And since I was feeling “creative” I started looking for other dances to inspire me.

I stumbled upon this dance by one of my favorite choreographers, Galen Hooks.

her movement really is amazing. (I’m still learning it…it looks simple but it isn’t)

Well, from there I found this You Tube cover of Lauryn Hill’s Nothing Even Matters and it is Sick! (Galen’s dance reminded me of how much I love Lauryn’s song…)

So in love with their voices, I began listening to it again this morning–and then it hit me–It doesn’t matter! (duh I know, but still…). We all know about ignoring petty, angry, insecure people, but when they strike it’s hard not to retaliate.

Although, on the surface the song Nothing Even Matters is about love– but hearing them sing the phrase nothing even matters over and over made me see how small this battle is and reminded me why I shouldn’t engage.

I started thinking about how eagles soar above adversity while chickens just peck and flap on the ground. Arguing with chickens is silly. Eagles and chickens don’t fly in the same air space–so for me to engage would be like residing in the chicken coop. No Thanks!

I have a destiny to fulfill, I have people to inspire, I have dances to create, a family to raise and to love…so no this disrespect doesn’t matter.

Ms. Hill says it best:

Now the skies could fall
Not even if my boss should call

[Nothing even matters]

These buildings could drift out to sea
Some natural catastrophe

It still doesn’t matter,

 

A.G.


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Wednesday Wisdom: Road Cars vs Race Cars

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The other day I heard the best analogy while listening to the radio.

The speaker was explaining some of the differences between how race cars and road cars are built and related them to how we should operate in our everyday lives. He explained that road cars are built with a long life in mind. We expect road cars to perform reliably for hundreds of thousands of miles because they are built to last.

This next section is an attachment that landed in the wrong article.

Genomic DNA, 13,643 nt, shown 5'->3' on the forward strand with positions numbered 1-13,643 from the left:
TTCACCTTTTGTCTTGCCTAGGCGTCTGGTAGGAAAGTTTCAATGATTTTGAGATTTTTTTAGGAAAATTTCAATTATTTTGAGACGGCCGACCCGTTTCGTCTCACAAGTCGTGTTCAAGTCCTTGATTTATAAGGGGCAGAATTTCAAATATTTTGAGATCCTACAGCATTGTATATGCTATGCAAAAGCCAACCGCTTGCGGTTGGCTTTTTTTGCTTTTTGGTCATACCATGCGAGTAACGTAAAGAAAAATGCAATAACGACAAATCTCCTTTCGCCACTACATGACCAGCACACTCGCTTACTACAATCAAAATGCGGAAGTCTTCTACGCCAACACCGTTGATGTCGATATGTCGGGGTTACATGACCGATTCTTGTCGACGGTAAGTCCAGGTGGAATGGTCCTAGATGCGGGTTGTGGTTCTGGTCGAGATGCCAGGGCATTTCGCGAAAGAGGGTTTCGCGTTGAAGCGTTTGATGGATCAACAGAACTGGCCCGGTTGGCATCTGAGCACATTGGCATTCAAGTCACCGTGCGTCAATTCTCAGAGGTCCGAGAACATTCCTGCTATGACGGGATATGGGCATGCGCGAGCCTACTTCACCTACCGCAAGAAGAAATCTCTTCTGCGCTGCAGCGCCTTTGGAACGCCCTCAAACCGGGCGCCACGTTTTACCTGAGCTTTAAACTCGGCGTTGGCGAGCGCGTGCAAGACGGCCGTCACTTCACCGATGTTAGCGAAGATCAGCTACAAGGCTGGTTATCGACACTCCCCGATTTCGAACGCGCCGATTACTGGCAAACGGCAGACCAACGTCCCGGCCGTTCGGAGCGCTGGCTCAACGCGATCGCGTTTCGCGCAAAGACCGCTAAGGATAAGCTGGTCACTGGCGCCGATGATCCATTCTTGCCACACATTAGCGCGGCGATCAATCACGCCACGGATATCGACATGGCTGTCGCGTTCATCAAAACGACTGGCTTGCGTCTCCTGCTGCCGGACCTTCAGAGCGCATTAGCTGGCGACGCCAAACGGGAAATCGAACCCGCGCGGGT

This is not the case with race cars, however. A race engine is built with one thing in mind: power. Race engine components are built to be light and strong, but in most cases, they don’t last much longer than one race.

We, in turn, are not built to run at a race car’s top capacity all the time. Although multitasking and constant working are things our society pushes and even rewards,  it’s not good for anyone long term. Can you handle what’s thrown at you? Can you juggle different responsibilities without letting them see you sweat? Can you manage unrealistic expectations and unreasonable staff while looking flawless? Of Course I can! But at what cost? Like a race car, you may be able to manage juggling everything for a few trips around the track, but you will burn out. Promise. If you live your life for the long term, similar to a road car, you will last much longer. Let’s try to see the long game, slow down!

Chillin in my road car…

 

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A.G.